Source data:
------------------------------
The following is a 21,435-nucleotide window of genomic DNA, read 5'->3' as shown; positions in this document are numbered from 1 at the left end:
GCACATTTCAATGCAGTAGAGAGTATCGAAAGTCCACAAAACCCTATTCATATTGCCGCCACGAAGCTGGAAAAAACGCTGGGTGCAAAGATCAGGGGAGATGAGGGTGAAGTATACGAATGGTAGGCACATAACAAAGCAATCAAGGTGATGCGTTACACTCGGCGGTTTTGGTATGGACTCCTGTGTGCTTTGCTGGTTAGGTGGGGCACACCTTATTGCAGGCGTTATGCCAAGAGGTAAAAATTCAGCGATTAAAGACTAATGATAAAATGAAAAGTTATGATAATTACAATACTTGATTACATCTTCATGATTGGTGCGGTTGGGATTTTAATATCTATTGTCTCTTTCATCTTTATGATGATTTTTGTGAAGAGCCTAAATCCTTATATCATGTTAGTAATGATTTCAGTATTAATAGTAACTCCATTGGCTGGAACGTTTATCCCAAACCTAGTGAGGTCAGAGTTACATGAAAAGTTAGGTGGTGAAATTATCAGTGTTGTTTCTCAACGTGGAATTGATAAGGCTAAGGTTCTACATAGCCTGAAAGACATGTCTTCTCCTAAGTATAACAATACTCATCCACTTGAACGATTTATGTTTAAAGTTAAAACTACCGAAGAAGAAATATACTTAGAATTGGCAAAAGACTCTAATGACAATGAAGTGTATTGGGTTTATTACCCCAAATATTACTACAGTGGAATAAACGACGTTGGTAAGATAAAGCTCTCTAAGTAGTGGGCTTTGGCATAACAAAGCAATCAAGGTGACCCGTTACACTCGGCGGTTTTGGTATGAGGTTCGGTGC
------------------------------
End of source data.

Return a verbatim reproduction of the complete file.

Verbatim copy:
The following is a 21,435-nucleotide window of genomic DNA, read 5'->3' as shown; positions in this document are numbered from 1 at the left end:
GCACATTTCAATGCAGTAGAGAGTATCGAAAGTCCACAAAACCCTATTCATATTGCCGCCACGAAGCTGGAAAAAACGCTGGGTGCAAAGATCAGGGGAGATGAGGGTGAAGTATACGAATGGTAGGCACATAACAAAGCAATCAAGGTGATGCGTTACACTCGGCGGTTTTGGTATGGACTCCTGTGTGCTTTGCTGGTTAGGTGGGGCACACCTTATTGCAGGCGTTATGCCAAGAGGTAAAAATTCAGCGATTAAAGACTAATGATAAAATGAAAAGTTATGATAATTACAATACTTGATTACATCTTCATGATTGGTGCGGTTGGGATTTTAATATCTATTGTCTCTTTCATCTTTATGATGATTTTTGTGAAGAGCCTAAATCCTTATATCATGTTAGTAATGATTTCAGTATTAATAGTAACTCCATTGGCTGGAACGTTTATCCCAAACCTAGTGAGGTCAGAGTTACATGAAAAGTTAGGTGGTGAAATTATCAGTGTTGTTTCTCAACGTGGAATTGATAAGGCTAAGGTTCTACATAGCCTGAAAGACATGTCTTCTCCTAAGTATAACAATACTCATCCACTTGAACGATTTATGTTTAAAGTTAAAACTACCGAAGAAGAAATATACTTAGAATTGGCAAAAGACTCTAATGACAATGAAGTGTATTGGGTTTATTACCCCAAATATTACTACAGTGGAATAAACGACGTTGGTAAGATAAAGCTCTCTAAGTAGTGGGCTTTGGCATAACAAAGCAATCAAGGTGACCCGTTACACTCGGCGGTTTTGGTATGAGGTTCGGTGC